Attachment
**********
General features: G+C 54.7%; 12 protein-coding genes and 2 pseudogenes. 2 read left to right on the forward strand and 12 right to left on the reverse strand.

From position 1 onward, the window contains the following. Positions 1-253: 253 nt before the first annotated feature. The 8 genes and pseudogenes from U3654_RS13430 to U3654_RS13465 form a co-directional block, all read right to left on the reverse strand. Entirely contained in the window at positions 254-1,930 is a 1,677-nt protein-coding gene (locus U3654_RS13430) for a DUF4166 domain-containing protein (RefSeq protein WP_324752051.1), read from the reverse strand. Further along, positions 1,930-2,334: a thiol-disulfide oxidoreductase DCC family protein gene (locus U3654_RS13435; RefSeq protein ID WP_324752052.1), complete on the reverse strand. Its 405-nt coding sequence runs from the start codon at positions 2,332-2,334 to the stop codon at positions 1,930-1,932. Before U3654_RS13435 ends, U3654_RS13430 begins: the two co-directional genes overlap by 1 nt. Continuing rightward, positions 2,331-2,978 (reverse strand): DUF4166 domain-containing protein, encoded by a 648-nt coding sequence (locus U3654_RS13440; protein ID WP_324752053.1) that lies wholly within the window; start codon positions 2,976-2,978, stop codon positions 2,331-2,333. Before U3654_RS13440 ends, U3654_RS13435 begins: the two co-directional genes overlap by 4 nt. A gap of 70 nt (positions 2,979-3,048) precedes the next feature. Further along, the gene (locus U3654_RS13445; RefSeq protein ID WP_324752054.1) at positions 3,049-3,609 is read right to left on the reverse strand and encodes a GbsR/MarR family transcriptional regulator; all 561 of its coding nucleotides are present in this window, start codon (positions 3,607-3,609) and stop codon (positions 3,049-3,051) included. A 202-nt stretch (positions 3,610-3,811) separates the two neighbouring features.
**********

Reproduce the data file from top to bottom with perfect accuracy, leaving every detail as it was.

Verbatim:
General features: G+C 54.7%; 12 protein-coding genes and 2 pseudogenes. 2 read left to right on the forward strand and 12 right to left on the reverse strand.

From position 1 onward, the window contains the following. Positions 1-253: 253 nt before the first annotated feature. The 8 genes and pseudogenes from U3654_RS13430 to U3654_RS13465 form a co-directional block, all read right to left on the reverse strand. Entirely contained in the window at positions 254-1,930 is a 1,677-nt protein-coding gene (locus U3654_RS13430) for a DUF4166 domain-containing protein (RefSeq protein WP_324752051.1), read from the reverse strand. Further along, positions 1,930-2,334: a thiol-disulfide oxidoreductase DCC family protein gene (locus U3654_RS13435; RefSeq protein ID WP_324752052.1), complete on the reverse strand. Its 405-nt coding sequence runs from the start codon at positions 2,332-2,334 to the stop codon at positions 1,930-1,932. Before U3654_RS13435 ends, U3654_RS13430 begins: the two co-directional genes overlap by 1 nt. Continuing rightward, positions 2,331-2,978 (reverse strand): DUF4166 domain-containing protein, encoded by a 648-nt coding sequence (locus U3654_RS13440; protein ID WP_324752053.1) that lies wholly within the window; start codon positions 2,976-2,978, stop codon positions 2,331-2,333. Before U3654_RS13440 ends, U3654_RS13435 begins: the two co-directional genes overlap by 4 nt. A gap of 70 nt (positions 2,979-3,048) precedes the next feature. Further along, the gene (locus U3654_RS13445; RefSeq protein ID WP_324752054.1) at positions 3,049-3,609 is read right to left on the reverse strand and encodes a GbsR/MarR family transcriptional regulator; all 561 of its coding nucleotides are present in this window, start codon (positions 3,607-3,609) and stop codon (positions 3,049-3,051) included. A 202-nt stretch (positions 3,610-3,811) separates the two neighbouring features.